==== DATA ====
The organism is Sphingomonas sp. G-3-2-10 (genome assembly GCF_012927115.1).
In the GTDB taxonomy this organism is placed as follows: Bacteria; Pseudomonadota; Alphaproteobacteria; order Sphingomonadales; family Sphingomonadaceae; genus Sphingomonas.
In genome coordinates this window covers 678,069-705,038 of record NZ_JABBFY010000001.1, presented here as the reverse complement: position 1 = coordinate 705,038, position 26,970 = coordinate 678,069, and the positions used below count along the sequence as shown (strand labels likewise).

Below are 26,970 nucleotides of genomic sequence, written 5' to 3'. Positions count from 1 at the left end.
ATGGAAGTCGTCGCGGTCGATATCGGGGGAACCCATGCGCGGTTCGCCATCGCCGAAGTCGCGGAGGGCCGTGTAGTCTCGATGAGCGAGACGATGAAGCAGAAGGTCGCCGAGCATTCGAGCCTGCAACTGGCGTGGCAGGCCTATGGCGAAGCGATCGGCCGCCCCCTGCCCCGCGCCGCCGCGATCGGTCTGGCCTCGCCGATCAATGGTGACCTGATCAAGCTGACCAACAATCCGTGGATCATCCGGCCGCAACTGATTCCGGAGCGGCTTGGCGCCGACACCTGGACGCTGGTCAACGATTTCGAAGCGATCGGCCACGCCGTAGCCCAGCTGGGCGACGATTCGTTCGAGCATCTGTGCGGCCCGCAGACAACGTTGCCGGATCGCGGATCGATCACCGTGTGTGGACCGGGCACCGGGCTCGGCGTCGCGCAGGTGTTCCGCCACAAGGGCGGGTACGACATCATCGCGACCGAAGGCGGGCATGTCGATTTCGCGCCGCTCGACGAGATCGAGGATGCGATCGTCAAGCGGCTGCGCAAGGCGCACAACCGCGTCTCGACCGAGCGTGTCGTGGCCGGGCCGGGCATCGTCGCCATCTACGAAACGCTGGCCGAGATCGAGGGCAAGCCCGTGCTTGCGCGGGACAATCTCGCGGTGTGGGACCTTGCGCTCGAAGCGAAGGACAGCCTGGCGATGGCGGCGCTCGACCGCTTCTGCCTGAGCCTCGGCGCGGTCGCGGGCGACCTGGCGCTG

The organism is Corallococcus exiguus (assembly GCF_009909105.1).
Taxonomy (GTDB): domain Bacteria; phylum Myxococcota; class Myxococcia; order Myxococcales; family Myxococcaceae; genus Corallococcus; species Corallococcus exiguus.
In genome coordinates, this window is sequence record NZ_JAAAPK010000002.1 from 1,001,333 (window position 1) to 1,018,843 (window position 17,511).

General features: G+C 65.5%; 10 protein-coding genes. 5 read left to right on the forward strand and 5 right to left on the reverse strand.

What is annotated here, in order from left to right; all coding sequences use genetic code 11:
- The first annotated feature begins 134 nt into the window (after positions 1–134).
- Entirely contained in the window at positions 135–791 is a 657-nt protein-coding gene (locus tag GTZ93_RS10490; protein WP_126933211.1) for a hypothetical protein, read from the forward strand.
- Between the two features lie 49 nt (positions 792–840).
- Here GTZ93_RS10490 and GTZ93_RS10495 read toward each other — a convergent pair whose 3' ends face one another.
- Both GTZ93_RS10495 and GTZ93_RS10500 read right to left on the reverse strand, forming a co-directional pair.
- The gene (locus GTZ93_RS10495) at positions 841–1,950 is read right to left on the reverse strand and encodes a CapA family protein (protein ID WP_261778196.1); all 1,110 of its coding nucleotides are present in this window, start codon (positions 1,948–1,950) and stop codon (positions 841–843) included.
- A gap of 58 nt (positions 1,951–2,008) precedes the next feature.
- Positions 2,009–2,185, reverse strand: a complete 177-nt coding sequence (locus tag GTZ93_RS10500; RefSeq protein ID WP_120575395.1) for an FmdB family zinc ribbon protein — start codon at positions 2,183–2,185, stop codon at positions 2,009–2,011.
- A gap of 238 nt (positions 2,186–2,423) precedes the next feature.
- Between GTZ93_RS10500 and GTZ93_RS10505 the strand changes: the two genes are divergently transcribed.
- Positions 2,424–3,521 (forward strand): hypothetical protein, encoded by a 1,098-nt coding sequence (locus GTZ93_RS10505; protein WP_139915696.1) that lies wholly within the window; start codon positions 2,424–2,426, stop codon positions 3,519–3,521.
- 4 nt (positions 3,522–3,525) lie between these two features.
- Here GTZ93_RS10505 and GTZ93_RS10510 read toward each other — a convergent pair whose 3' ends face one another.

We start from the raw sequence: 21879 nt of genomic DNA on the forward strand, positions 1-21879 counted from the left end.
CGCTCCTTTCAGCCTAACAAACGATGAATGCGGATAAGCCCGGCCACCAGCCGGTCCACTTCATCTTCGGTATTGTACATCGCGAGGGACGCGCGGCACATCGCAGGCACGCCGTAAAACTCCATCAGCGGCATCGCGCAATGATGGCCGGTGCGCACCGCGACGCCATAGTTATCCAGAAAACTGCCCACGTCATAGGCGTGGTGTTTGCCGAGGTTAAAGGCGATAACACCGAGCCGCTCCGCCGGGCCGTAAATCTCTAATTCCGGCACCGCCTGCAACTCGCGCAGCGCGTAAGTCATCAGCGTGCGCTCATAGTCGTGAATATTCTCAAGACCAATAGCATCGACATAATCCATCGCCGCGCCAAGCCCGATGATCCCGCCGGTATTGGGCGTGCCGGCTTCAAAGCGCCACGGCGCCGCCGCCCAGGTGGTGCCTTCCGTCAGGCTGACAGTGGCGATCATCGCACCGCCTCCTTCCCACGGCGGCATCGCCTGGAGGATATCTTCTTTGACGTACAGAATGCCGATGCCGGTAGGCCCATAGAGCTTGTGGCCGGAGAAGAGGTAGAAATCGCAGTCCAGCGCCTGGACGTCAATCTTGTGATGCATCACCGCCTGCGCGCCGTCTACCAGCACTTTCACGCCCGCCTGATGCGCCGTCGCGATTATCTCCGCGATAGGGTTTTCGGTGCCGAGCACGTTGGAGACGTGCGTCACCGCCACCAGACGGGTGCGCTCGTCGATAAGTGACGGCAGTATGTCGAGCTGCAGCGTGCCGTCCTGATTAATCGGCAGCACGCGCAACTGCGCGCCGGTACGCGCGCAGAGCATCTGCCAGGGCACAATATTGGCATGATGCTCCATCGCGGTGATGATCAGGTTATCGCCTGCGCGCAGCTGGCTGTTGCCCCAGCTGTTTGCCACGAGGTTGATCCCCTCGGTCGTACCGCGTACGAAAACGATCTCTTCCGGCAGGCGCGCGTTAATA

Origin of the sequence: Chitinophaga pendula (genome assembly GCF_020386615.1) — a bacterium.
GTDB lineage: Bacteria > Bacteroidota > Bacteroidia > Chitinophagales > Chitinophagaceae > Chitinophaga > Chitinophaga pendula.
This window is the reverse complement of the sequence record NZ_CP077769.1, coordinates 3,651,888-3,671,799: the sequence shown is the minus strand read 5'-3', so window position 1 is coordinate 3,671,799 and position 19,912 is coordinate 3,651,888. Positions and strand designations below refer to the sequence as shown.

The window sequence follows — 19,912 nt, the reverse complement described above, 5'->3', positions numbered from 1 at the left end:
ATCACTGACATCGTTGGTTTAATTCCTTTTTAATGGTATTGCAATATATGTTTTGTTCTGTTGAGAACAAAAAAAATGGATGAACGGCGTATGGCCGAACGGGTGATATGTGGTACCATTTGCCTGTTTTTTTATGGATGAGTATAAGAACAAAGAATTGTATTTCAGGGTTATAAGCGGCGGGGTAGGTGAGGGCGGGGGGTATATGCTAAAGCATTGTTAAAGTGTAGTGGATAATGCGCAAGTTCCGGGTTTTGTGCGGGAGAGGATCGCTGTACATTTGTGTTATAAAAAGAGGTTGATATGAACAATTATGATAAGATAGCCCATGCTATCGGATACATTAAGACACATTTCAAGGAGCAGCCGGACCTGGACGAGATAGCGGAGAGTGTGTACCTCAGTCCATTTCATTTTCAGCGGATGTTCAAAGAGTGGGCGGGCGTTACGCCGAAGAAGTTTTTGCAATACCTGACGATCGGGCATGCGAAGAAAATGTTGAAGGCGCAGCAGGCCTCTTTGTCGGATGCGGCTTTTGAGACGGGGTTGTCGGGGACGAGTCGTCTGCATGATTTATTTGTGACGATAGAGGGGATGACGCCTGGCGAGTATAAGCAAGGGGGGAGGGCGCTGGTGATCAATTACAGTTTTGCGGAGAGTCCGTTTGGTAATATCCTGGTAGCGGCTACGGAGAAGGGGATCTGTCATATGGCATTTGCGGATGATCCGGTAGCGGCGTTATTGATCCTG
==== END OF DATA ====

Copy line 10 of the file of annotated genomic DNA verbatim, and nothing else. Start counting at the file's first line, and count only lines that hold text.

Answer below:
What is annotated here, in order from left to right; all coding sequences use genetic code 11: